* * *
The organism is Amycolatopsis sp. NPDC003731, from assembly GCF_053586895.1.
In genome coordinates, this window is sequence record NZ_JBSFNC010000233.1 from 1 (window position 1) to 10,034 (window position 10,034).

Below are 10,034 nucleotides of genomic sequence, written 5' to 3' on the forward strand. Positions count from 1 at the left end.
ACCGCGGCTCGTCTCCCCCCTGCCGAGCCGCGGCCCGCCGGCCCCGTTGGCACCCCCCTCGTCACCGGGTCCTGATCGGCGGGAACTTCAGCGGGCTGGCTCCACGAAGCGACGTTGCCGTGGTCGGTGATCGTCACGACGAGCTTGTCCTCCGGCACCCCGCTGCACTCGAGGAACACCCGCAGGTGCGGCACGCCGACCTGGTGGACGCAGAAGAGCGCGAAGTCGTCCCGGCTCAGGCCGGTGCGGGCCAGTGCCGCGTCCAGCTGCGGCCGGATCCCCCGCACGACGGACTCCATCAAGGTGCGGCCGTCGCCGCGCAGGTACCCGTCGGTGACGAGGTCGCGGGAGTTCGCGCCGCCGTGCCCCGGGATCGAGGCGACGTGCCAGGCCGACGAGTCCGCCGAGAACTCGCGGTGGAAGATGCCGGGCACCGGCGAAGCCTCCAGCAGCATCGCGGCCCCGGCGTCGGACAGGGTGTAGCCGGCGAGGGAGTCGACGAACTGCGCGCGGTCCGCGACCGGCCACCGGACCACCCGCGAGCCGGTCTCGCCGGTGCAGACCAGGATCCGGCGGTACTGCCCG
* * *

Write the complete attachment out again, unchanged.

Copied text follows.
The organism is Amycolatopsis sp. NPDC003731, from assembly GCF_053586895.1.
In genome coordinates, this window is sequence record NZ_JBSFNC010000233.1 from 1 (window position 1) to 10,034 (window position 10,034).

Below are 10,034 nucleotides of genomic sequence, written 5' to 3' on the forward strand. Positions count from 1 at the left end.
ACCGCGGCTCGTCTCCCCCCTGCCGAGCCGCGGCCCGCCGGCCCCGTTGGCACCCCCCTCGTCACCGGGTCCTGATCGGCGGGAACTTCAGCGGGCTGGCTCCACGAAGCGACGTTGCCGTGGTCGGTGATCGTCACGACGAGCTTGTCCTCCGGCACCCCGCTGCACTCGAGGAACACCCGCAGGTGCGGCACGCCGACCTGGTGGACGCAGAAGAGCGCGAAGTCGTCCCGGCTCAGGCCGGTGCGGGCCAGTGCCGCGTCCAGCTGCGGCCGGATCCCCCGCACGACGGACTCCATCAAGGTGCGGCCGTCGCCGCGCAGGTACCCGTCGGTGACGAGGTCGCGGGAGTTCGCGCCGCCGTGCCCCGGGATCGAGGCGACGTGCCAGGCCGACGAGTCCGCCGAGAACTCGCGGTGGAAGATGCCGGGCACCGGCGAAGCCTCCAGCAGCATCGCGGCCCCGGCGTCGGACAGGGTGTAGCCGGCGAGGGAGTCGACGAACTGCGCGCGGTCCGCGACCGGCCACCGGACCACCCGCGAGCCGGTCTCGCCGGTGCAGACCAGGATCCGGCGGTACTGCCCG